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One problem that emerged was high-risk employees who wanted to avoid unemployment were being forced to choose between unsafe work environments or losing their unemployment for turning down work. It solidified that not everyone that wanted or needed to self-quarantine was able to. The simultaneous culmination of events added fuel to the growing political tension surrounding the restaurant and bar debate and patrons responded accordingly.

Despite a loud but small minority of people throwing caution to the wind, restaurant and bar sales are down in Anchorage in the worst way, and everyone has likely played a part. Perhaps you have contributed to bar and restaurant closures because you were so concerned with making your lifestyle a political statement that you’ve stopped going to places that require masks or signing into a guest log. Businesses and employees begged patrons not to do this. They posted on their Facebook pages urging people to follow social distance guidelines and many patrons simply would not. These types justified their actions by making it a political protest. They have protested what the government is doing to the economy by doing actual harm to the economy in what may be the weirdest flex of 2020.

Now here’s the part that might sting. The COVID-conscious people have contributed to the situation restaurants and bars have found themselves in, too. Some were so good at social distancing that they ate at home more often and had drinks in their backyard instead of at their favorite, local watering hole. Some were conscious of the fact that many restaurant employees may be high risk but do not have the option to stay home. (Cheers to them for that!) They thought they were being responsible and doing their part to keep case counts down. And they were. But by dining out less, they’ve let restaurant and bar sales drop below what is sustainable to keep the doors open. Whole staffs has been let go or had their shifts cut to reduce labor costs. Businesses are closing all around us.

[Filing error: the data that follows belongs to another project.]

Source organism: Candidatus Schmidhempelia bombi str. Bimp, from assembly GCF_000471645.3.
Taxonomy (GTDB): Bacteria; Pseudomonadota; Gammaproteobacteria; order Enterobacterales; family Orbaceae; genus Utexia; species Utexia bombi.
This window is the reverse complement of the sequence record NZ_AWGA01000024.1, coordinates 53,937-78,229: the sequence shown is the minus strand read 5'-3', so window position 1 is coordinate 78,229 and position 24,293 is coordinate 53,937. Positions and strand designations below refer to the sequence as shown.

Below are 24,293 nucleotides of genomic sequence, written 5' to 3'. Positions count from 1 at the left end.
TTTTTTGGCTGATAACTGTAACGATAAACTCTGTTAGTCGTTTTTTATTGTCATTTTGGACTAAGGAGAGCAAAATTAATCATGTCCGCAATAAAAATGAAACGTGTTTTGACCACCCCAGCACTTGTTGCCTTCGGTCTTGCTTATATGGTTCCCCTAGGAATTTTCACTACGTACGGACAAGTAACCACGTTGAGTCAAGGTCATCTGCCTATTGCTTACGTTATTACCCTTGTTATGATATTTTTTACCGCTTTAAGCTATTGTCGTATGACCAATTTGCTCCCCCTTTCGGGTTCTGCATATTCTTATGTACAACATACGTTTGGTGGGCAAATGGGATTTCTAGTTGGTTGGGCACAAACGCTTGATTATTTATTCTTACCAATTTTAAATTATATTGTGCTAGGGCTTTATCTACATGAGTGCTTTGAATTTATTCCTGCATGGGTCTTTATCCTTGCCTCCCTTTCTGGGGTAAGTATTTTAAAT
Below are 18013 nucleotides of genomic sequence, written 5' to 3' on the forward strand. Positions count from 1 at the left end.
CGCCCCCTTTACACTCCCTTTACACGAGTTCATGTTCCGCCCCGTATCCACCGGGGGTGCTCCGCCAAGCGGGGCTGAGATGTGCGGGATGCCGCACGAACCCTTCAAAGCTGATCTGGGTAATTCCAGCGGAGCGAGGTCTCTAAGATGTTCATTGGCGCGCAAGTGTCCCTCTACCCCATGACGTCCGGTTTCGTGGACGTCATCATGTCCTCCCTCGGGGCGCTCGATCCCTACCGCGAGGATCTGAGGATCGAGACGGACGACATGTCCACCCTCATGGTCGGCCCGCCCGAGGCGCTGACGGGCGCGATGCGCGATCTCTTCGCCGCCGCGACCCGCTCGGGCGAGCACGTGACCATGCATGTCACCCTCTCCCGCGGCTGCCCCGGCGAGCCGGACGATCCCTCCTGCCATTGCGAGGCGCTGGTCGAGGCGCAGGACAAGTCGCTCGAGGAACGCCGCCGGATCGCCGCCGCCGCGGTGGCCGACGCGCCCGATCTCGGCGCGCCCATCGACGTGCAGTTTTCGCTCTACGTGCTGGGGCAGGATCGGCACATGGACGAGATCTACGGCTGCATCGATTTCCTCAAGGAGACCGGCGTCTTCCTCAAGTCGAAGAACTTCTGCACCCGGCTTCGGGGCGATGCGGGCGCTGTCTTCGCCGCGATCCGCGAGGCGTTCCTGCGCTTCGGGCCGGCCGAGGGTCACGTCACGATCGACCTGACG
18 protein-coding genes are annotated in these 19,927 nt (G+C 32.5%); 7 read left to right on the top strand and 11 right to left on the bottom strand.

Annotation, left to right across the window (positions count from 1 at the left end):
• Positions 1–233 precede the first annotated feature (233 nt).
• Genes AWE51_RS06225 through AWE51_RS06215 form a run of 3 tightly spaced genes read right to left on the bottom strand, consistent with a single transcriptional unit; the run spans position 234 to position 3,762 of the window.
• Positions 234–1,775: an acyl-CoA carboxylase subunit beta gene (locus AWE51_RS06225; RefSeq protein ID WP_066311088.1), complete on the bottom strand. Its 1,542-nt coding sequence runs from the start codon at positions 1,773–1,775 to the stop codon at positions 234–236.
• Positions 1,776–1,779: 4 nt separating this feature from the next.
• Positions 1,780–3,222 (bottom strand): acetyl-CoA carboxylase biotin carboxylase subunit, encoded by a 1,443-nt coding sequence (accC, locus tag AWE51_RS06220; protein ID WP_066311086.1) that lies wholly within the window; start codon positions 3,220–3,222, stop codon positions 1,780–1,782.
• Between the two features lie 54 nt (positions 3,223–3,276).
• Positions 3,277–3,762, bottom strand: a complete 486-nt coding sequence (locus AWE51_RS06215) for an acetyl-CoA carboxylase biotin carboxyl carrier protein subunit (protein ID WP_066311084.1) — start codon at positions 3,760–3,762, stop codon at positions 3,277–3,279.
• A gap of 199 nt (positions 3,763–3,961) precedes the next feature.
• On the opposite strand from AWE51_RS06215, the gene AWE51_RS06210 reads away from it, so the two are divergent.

Almost everyone is guilty of breaking the golden rule: No politics in the bar.

Here’s a little silver lining, though: It’s not too late to be proactive. People can be Covid-responsible, by keeping the community safe and still do their part to keep their favorite places in business and their favorite employees employed. They can stick it to Berkowitz’s nefarious plot to single handedly destroy Anchorage (if that’s the tea they’re drinking today) by stimulating the economy AND reducing the number of people forced into unemployment. They can even still see their favorite servers and bartenders when they stop in and... wait for it... order takeout.

I’ll say it louder for the conspiracy theorists in the back, ORDER TAKEOUT. If you don’t like what Emergency Order 15 has done to restaurants and bars, then keep your favorites from having to close permanently by ordering take out. If you’re concerned about health and safety, then keep yourself and the staff safe by ordering takeout. If you’re worried about the economy and are able to do your part to help keep the dollar strong and Alaskan businesses open, order takeout. If you don’t even care anymore if COVID is real or fake but you just want everything to go back to normal already, order takeout! Maybe you didn’t know you were flying the hypocritical flag of self righteousness and this column has opened an eye or two on what role you’re playing in the broad spectrum of destruction that is the COVID-19 pandemic. Treat yo self to some take out, and enjoy, knowing that you’ve done your part to help fight the good fight, whichever side of the argument you’re on.